H.S. Harris' Commentary on Hegel's Phenomenology: A Review
Cambridge University Press
Bulletin of the Hegel Society of Great Britain
Like Henry Harris, I began doing intensive research on Hegel's Phenomenology of Spirit in the mid-sixties. I recall going through all the chapters as a graduate student during one academic year, and looking around for commentaries. The only English-language commentary available was Loewenberg's Hegel's Phenomenology: Dialogues in the Life of Mind, which was suggestive of the dialectic taking place in the book, but not much help in getting over the “rough spots”. This gave me an incentive to work through Jean Hyppolite's commentary, not yet translated into English, with my basic reading-knowledge of French. My 1976 Hegel's Phenomenology, Part I: Analysis and Commentary was one of the first in a long line of Anglophone commentaries. Harris in his introduction to Vol. I. mentions this effort at “analysis”, along with Findlay's “analysis” accompanying the 1977 Miller translation of the Phenomenology, as incentives for the inclusion of his own improved running analysis in the present commentary.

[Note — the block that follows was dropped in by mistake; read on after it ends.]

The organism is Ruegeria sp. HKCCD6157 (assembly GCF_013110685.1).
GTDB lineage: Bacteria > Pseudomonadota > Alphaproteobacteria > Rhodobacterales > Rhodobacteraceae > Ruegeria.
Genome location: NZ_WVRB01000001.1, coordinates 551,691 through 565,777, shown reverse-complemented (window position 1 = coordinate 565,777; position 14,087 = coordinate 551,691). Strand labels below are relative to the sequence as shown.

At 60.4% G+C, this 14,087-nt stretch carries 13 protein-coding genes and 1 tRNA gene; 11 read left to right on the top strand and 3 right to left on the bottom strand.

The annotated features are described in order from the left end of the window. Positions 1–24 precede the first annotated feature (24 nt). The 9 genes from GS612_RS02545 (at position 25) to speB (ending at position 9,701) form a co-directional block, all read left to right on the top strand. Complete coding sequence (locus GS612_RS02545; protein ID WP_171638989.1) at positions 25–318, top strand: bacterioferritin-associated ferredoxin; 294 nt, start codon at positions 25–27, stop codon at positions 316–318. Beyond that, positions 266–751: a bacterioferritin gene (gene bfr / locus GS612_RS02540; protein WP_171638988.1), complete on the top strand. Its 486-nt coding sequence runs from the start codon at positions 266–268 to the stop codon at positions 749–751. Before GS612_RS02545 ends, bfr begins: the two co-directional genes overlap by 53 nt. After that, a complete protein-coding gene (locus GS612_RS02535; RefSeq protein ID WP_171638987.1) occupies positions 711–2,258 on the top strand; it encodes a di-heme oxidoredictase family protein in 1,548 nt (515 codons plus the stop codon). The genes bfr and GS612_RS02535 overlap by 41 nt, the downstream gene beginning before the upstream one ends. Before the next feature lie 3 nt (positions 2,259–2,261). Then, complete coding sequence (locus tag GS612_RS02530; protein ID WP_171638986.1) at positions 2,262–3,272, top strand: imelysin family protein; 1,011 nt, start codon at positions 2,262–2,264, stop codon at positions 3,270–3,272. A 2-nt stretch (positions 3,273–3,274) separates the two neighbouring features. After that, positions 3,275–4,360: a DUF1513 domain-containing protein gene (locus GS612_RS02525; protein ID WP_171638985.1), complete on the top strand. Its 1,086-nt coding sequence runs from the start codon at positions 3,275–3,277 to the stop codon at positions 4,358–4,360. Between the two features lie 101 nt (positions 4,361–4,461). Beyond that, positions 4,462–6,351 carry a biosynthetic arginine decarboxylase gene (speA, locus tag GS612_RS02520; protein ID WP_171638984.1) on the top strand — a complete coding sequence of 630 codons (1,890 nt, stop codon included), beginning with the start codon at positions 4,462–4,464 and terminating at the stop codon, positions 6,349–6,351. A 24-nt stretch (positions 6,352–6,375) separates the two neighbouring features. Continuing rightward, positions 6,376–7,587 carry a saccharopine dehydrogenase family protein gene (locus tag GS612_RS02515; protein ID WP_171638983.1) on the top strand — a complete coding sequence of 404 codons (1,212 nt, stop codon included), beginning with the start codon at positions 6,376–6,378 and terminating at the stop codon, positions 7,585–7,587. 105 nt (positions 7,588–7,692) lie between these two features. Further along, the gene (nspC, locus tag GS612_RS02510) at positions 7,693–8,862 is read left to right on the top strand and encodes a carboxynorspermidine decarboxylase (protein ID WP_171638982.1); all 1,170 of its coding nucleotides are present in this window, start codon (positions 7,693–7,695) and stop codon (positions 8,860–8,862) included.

I have included discussions of numerous partial or complete commentaries on Hegel's Phenomenology in review articles published in 1971 in the American Philosophical Quarterly and (in Spanish) Teorema, in 1979 in the American Philosophical Quarterly, and in 1981 in Hegel-Studien. Harris has the advantage of producing the most recent of all these commentaries, and in a way offers us a compendium of everything that has been done on the Phenomenology. His analysis and commentary includes a survey of the literature, in which almost all previous laborers in the field can find themselves commended or criticized in the endnotes. Thus I find comments like “Kainz has completely misunderstood the argument here” (I, 312), “This is a point which Kainz has grasped more definitely than most commentators” (I, 315), “[Kainz] does not deserve the brickbat Flay hurls at him” (I, 613), and so forth. Other commentators, living and dead – Flay, Pöggeler, Navickas, Kenneth and Merold Westphal, Heidegger, Lauer, Werner Becker, Kojève, Wahl, Hyppolite, Labarrière, Bonsiepen, Forster, Shklar, Solomon, Werner Marx, and Robert Williams (to name just a few!) — are similarly discussed and critiqued. For some of us Anglophone commentators, such remarks may seem like red marks on essays from a patient professor. But certainly no one will mind, since Harris has spent more time and energy on this very specialized project than any of us. In fact, some former commentators almost have a “conflict of interest” in reviewing Harris' work, since so many of us have benefited at various points in our research from Harris' personal support and criticism. But in academics, as in life, mentors cannot always be assured of loyalty.